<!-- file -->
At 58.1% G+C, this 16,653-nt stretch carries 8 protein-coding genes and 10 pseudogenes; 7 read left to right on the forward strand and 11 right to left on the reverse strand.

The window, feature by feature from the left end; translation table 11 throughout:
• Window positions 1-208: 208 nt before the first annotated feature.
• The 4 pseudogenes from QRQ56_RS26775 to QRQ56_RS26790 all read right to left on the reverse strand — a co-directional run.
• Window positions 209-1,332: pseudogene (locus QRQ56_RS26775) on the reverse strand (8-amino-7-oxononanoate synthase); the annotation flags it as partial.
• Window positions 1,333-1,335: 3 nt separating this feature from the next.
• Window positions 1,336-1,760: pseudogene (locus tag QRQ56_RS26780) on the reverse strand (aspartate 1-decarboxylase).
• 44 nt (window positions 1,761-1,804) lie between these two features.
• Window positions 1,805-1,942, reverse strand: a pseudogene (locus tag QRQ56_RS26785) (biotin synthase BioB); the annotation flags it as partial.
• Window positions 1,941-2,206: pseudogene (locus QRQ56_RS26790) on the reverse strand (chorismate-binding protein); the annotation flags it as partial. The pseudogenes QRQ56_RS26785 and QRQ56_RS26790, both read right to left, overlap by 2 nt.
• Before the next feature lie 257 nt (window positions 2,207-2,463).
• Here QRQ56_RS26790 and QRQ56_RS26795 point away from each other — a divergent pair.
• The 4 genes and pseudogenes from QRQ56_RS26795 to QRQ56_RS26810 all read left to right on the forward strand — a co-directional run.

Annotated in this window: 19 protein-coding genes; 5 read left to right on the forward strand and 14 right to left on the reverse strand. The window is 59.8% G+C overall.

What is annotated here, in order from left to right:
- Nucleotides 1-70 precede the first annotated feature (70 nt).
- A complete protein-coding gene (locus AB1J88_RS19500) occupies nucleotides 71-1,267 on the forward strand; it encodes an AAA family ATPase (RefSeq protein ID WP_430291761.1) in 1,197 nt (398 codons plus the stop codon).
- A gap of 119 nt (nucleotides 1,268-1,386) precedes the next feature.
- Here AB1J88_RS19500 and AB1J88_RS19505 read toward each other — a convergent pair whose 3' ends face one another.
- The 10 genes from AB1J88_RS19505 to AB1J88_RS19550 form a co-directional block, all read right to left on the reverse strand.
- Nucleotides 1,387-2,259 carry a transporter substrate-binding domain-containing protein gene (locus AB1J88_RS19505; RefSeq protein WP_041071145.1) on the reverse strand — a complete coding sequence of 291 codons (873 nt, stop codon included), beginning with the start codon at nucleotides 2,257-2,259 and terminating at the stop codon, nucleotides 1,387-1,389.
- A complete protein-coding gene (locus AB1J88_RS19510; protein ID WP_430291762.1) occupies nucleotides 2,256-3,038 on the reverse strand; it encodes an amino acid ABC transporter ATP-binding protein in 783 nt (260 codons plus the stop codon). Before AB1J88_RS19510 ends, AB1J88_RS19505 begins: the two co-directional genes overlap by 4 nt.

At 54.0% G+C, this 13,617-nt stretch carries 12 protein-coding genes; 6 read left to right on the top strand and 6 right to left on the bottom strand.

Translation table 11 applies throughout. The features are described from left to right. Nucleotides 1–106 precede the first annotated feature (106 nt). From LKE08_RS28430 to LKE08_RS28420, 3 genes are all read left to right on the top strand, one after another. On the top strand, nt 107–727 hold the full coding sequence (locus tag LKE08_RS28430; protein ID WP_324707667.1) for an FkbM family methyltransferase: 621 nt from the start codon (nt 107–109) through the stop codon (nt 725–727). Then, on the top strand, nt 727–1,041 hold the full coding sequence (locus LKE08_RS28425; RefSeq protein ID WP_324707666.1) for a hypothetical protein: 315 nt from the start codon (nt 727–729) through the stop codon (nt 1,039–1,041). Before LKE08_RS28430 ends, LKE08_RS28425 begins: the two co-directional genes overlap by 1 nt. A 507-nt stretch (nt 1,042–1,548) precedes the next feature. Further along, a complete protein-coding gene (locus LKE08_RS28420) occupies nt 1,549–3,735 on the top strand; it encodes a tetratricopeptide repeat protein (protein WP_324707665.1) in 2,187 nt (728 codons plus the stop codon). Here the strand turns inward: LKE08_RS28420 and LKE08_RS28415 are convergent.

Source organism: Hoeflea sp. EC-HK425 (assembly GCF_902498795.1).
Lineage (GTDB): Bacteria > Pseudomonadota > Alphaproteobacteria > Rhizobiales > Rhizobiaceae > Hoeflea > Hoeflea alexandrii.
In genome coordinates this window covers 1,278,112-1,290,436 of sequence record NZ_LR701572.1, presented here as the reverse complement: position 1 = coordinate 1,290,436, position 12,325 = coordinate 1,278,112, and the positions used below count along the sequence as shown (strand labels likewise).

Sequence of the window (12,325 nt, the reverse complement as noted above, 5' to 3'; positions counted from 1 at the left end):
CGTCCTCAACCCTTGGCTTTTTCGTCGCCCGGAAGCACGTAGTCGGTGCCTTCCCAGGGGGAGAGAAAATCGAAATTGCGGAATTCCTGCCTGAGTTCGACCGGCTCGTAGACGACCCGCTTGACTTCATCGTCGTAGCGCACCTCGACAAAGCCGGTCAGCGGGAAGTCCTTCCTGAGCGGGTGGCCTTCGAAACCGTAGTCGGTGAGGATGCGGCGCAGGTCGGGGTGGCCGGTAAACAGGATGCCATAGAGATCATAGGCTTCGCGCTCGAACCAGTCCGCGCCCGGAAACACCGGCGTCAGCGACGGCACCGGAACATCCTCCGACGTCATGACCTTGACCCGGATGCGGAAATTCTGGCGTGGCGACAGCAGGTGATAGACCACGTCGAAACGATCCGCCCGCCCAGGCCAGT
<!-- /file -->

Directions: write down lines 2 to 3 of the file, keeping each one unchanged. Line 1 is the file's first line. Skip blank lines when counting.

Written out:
The window, feature by feature from the left end; translation table 11 throughout:
• Window positions 1-208: 208 nt before the first annotated feature.